Given the structural divide between ownership and operation, the model to unlock investment in community infrastructure has to be based on partnership and collaboration. If we can recognise that the benefits of community infrastructure are widespread, including sporting codes such as AFL and Cricket Australia that generate significant revenues off the back of the players that come through local competitions, then we can unlock new investment models.
In particular community bonds are a mechanism by which we can reinvest in community infrastructure.
As a nation we need to consider the infrastructure investments that we are currently considering. An example is InLand Rail which will require $8-9 billion tax payer investment (the likelihood that this is the final bill is doubtful).
I may have spent a little too much time at university playing football and engaging in student politics, but the one thing I understood from my economics degree was the concept of opportunity cost. In simple terms if we have InLand Rail there is a lot of other infrastructure investments we won’t have.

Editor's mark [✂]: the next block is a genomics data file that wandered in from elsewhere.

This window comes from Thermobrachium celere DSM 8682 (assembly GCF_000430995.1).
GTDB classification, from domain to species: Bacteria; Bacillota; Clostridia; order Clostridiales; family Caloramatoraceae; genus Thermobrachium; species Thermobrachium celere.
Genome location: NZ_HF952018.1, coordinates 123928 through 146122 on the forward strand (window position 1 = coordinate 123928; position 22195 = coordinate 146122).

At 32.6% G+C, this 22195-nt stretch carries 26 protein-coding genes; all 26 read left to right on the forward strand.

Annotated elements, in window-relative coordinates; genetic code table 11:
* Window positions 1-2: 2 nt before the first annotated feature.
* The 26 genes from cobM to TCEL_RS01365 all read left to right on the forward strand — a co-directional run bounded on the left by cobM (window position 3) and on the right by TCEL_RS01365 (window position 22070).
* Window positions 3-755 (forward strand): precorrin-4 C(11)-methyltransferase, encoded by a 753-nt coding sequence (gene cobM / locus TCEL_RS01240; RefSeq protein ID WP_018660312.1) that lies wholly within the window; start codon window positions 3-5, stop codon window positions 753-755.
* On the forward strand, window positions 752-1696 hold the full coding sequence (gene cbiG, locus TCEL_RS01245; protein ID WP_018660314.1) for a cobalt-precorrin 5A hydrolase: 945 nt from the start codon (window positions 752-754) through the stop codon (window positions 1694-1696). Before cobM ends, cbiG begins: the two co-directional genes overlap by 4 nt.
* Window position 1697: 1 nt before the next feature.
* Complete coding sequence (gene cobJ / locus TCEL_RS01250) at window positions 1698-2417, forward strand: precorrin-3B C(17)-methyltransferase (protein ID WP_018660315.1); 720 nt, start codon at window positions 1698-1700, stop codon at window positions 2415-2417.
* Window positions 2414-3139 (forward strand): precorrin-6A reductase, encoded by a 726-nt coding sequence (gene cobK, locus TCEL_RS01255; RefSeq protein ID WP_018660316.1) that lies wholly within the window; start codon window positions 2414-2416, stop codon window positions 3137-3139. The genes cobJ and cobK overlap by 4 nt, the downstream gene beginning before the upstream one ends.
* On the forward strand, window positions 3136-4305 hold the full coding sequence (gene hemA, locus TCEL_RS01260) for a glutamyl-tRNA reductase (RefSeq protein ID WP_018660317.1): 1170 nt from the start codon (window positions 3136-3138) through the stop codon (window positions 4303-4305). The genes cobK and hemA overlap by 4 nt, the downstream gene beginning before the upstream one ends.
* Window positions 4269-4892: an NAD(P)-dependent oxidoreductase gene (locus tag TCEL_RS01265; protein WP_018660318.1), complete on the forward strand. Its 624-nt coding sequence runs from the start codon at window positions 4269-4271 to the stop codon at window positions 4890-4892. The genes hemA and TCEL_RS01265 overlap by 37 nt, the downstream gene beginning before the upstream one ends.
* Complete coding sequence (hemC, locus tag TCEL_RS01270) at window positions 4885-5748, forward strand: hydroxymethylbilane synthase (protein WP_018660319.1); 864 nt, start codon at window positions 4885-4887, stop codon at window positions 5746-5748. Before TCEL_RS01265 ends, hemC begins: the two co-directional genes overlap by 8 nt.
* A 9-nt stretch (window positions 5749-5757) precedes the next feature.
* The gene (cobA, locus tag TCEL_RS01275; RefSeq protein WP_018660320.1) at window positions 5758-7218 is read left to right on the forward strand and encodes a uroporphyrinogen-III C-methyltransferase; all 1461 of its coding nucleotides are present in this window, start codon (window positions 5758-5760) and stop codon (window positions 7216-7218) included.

Just think what $1 billion of Commonwealth investment into community infrastructure could unlock around the nation?
Such an investment could underwrite community bonds that could combine to bring in capital from other sources. A $1 billion investment from the Commonwealth could therefore unlock billions more investment.
We don’t need to sweat community infrastructure assets, but we do need to use them in a smarter way that addresses the latency of assets during many periods of the week. If we build community assets with an understanding of their multiple uses there is the potential for community infrastructure to be the mechanism to deliver significant economic and social impacts for our communities.